Well, yes.  How about some brutal honesty?  Here goes.  I had every intention of making my blog a mix of humour and information, steering clear of the journal-like 'woe-is-me'-isms that probably have no business in a public forum.  But, the truth is, I haven't felt particularly humorous or informative recently.  I have, however, felt pretty full of 'woe-is-me.'  So rather than let my blog suffer any more neglect waiting for something funny to pop into my head, I figured I might as well just write about what's in my head now.  And, hey, maybe it will be informative for someone.  I don't know.

A week or so ago, I made the decision to stop trying to breastfeed Ebba.  Granted, I still do sometimes, especially at night or whenever she's willing.  But I'm no longer on a crazy crusade to increase my supply or breastfeed exclusively...because I had to admit to myself that that probably will never happen.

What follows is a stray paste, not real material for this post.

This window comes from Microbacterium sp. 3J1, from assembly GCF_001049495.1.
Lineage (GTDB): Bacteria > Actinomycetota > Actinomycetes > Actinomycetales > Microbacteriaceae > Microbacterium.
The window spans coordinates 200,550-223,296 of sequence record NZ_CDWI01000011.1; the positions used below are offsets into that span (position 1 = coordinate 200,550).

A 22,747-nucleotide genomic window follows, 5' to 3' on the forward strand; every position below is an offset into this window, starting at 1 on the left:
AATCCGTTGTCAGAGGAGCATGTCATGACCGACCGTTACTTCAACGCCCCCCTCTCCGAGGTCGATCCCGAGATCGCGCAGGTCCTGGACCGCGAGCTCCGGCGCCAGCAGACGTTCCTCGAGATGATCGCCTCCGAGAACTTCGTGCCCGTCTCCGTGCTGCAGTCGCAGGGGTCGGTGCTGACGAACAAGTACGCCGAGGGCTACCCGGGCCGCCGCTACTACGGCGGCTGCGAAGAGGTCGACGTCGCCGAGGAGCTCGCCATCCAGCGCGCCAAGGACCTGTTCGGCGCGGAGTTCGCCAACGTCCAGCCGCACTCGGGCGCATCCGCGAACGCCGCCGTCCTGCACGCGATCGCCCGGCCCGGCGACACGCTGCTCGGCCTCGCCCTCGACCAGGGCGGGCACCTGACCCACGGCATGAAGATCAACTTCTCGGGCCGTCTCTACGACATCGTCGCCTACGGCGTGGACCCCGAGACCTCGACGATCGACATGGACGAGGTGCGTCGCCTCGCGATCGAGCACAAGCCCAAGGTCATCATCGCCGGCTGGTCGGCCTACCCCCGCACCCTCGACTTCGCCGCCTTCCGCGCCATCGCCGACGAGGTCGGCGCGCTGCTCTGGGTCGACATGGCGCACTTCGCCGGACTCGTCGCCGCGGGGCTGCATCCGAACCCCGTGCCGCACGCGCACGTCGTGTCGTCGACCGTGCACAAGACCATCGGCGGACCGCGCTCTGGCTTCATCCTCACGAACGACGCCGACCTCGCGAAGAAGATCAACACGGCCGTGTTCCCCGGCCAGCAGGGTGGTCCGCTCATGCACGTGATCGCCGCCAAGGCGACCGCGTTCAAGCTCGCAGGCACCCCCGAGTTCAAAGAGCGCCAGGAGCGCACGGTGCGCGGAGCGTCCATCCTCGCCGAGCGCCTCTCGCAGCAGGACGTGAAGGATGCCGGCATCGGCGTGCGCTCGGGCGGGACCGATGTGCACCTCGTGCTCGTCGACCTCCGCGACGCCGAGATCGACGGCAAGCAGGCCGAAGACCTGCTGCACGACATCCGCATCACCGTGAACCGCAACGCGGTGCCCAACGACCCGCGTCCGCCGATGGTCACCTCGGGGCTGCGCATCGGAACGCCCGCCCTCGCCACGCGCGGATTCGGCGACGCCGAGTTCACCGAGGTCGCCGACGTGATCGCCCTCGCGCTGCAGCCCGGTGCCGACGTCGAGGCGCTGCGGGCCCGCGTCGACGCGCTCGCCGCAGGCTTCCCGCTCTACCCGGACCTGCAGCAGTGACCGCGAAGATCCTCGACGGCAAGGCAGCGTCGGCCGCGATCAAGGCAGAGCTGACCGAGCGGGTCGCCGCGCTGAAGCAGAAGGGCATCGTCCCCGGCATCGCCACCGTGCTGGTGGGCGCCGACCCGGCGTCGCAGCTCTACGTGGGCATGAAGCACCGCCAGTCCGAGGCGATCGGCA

This was a difficult decision for me, but ultimately I had to realize what my crazy obsession was doing to myself, and to my family.  I hardly had time to appreciate the amazingness that is my daughter because I was so filled with self-loathing and stress about "not being able to feed her properly."  I attributed every little problem to our feeding issues.  As I wrote to a family member: